Tuesday, April 12, 2011


Randall Howarth (ed.), Hearsay, History, and Heresy: Collected Essays on the Roman Republic by Richard E. Mitchell. Piscataway, NJ: Gorgias Press, 2010. Pp. 370. ISBN 9781593336424. $125.12.

Reviewed by Gareth C. Sampson (TheLastTribune@aol.com)

Version at BMCR home site

This work is a compilation of Richard Mitchell's articles on early Roman history. There are twelve articles in total, ten of which have already been published, and they are presented in chronological order of publication.

The work opens with a short introductory piece by Howarth, entitled "the Assumption Is", charting the origins and evolution of Mitchell's views. Here Howarth details what he believes to be the essence of Mitchell's argument, namely that scholars need to challenge the whole narratological framework of fourth century events, in particular the Struggle of the Orders, rather than merely criticise individual elements. Howarth also touches on a key concern for modern academia, namely that the bulk of Mitchell's work on this area is spread across more than a dozen different articles, published in various journals and collected works, most of which are not easily available.

The first three of Mitchell's articles, two on Roman coins and one on Romano-Carthaginian treaties, form a unity. In both "The Fourth Century Origin of the Roman Didrachms" and "Hoard Evidence and Early Roman Coinage", Mitchell challenges the traditional chronology for the development of Rome's coinage and argues for pushing the dates back into the late fourth century for the development of more sophisticated Roman coins. This, he argues, came in response to the Roman expansion into Southern Italy, a theme which he expands upon in his article "Roman-Carthaginian Treatises: 306 and 279 B.C". Aside from the detailed argument on the identity and nature of the various Romano-Carthaginian treaties of the period and their confused presentation in the surviving sources, Mitchell argues for a more advanced picture of Roman development with regard to Southern Italy. One strand that Mitchell develops across all three articles concerns the growth of Roman naval power in the late fourth and early third centuries, as seen through Roman activity in Corsica, Pontia and the Adriatic. For these reasons, he argues that Rome would not have accepted Carthaginian restrictions on her naval sphere of interest.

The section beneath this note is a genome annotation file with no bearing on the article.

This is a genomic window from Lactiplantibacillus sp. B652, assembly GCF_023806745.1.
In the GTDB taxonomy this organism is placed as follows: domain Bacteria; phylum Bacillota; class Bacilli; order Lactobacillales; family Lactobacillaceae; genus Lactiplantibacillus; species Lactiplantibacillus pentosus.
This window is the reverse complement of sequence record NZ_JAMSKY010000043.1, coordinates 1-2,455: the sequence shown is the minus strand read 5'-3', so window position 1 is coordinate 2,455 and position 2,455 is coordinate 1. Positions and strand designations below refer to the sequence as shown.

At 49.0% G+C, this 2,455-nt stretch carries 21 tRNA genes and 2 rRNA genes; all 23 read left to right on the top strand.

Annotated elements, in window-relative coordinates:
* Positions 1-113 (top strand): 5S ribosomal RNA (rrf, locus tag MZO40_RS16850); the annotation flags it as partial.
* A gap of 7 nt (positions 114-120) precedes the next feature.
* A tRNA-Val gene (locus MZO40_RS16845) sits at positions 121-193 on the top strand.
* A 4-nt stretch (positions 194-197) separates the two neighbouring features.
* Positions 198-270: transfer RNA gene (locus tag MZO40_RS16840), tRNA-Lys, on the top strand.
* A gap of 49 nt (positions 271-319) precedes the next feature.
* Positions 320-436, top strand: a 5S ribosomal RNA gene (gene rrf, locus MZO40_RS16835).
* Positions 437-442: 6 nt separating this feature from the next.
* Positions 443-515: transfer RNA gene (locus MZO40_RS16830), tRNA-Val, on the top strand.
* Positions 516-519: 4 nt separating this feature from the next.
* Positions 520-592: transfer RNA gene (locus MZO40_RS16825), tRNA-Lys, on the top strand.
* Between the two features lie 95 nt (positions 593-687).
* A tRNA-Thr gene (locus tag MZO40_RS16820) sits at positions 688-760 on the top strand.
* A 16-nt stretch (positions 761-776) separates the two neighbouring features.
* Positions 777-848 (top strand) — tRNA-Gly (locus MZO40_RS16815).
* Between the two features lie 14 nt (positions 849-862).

The next article, "The Aristocracy of the Roman Republic", moves Mitchell's analysis a stage further and is an excellent examination of the nature of the Republican aristocracy and its evolution. Central to Mitchell's analysis is the move away from the Struggle of the Orders to a model of co-operation between the patrician and plebeian elites, with the senatorial order well aware of the need to promote fresh blood by developing a system of admitting the wealthy plebeian families, who could be relied upon to continue the Senatorial ethos. Thus, Mitchell argues, Rome developed an aristocracy of office holders rather than a closed elite. For Mitchell the expansion of Roman military activities and sphere of influence provided both a challenge to the aristocracy to provide more military and governing personnel, but also an opportunity for more individuals to gain notice and advancement. Yet Mitchell also highlights the diminution of the aristocracy's control, especially with the growth in the citizen population diluting the patron-client relationship and thus requiring different methods of reaching out to the Roman populace.

With his next article, "Historical Development in Livy", Mitchell turns his focus to the narrative sources, in term of the story they present and its modern interpretation. Mitchell focuses on the Struggle of the Orders and argues that modern analysis has subverted the evidence found in Livy to create an artificial Struggle narrative. For Mitchell the Struggle of the Orders, or the "big lie" as he calls it (p. 156), was not a phenomenon found between the Plebeian secession in 494 B.C. and the Lex Hortensia of 287 B.C., but has been artificially constructed by modern analysts using selective evidence and selective chronological boundaries. Mitchell sees Livy as having a plebeian / patrician tension throughout the whole Republic from Romulus to Augustus. In particular he dismisses the Lex Hortensia as being little more than a sequel to the actions of Cn. Flavius in 304 B.C., doing little more than allowing for market days to be used for legal business and thus continuing the break up of the priestly monopoly on legal business.